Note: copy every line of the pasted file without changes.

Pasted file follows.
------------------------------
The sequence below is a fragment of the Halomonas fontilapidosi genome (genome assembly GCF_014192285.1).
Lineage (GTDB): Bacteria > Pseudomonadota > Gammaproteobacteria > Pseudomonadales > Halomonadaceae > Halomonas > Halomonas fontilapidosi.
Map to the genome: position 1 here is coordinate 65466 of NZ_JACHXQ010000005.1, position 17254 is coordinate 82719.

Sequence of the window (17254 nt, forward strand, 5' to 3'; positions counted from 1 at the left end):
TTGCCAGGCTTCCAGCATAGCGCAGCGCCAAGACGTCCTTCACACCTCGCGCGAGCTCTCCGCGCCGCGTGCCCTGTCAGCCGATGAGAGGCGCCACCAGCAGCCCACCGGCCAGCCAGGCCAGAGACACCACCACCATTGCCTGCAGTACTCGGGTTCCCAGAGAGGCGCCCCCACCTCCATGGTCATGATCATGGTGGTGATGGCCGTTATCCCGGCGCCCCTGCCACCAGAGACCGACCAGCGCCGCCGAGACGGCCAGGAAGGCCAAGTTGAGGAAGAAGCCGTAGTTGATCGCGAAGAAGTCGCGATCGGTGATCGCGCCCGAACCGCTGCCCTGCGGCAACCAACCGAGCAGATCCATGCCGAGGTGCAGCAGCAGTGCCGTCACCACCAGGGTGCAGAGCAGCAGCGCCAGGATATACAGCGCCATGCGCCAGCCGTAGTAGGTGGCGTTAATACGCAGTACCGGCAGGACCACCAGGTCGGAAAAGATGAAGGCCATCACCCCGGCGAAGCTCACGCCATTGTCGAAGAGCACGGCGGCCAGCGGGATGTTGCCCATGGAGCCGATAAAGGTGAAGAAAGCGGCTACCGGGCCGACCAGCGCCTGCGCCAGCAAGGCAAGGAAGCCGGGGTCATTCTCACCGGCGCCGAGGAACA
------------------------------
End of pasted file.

The sequence below is a fragment of the Halomonas fontilapidosi genome (genome assembly GCF_014192285.1).
Lineage (GTDB): Bacteria > Pseudomonadota > Gammaproteobacteria > Pseudomonadales > Halomonadaceae > Halomonas > Halomonas fontilapidosi.
Map to the genome: position 1 here is coordinate 65466 of NZ_JACHXQ010000005.1, position 17254 is coordinate 82719.

Sequence of the window (17254 nt, forward strand, 5' to 3'; positions counted from 1 at the left end):
TTGCCAGGCTTCCAGCATAGCGCAGCGCCAAGACGTCCTTCACACCTCGCGCGAGCTCTCCGCGCCGCGTGCCCTGTCAGCCGATGAGAGGCGCCACCAGCAGCCCACCGGCCAGCCAGGCCAGAGACACCACCACCATTGCCTGCAGTACTCGGGTTCCCAGAGAGGCGCCCCCACCTCCATGGTCATGATCATGGTGGTGATGGCCGTTATCCCGGCGCCCCTGCCACCAGAGACCGACCAGCGCCGCCGAGACGGCCAGGAAGGCCAAGTTGAGGAAGAAGCCGTAGTTGATCGCGAAGAAGTCGCGATCGGTGATCGCGCCCGAACCGCTGCCCTGCGGCAACCAACCGAGCAGATCCATGCCGAGGTGCAGCAGCAGTGCCGTCACCACCAGGGTGCAGAGCAGCAGCGCCAGGATATACAGCGCCATGCGCCAGCCGTAGTAGGTGGCGTTAATACGCAGTACCGGCAGGACCACCAGGTCGGAAAAGATGAAGGCCATCACCCCGGCGAAGCTCACGCCATTGTCGAAGAGCACGGCGGCCAGCGGGATGTTGCCCATGGAGCCGATAAAGGTGAAGAAAGCGGCTACCGGGCCGACCAGCGCCTGCGCCAGCAAGGCAAGGAAGCCGGGGTCATTCTCACCGGCGCCGAGGAACA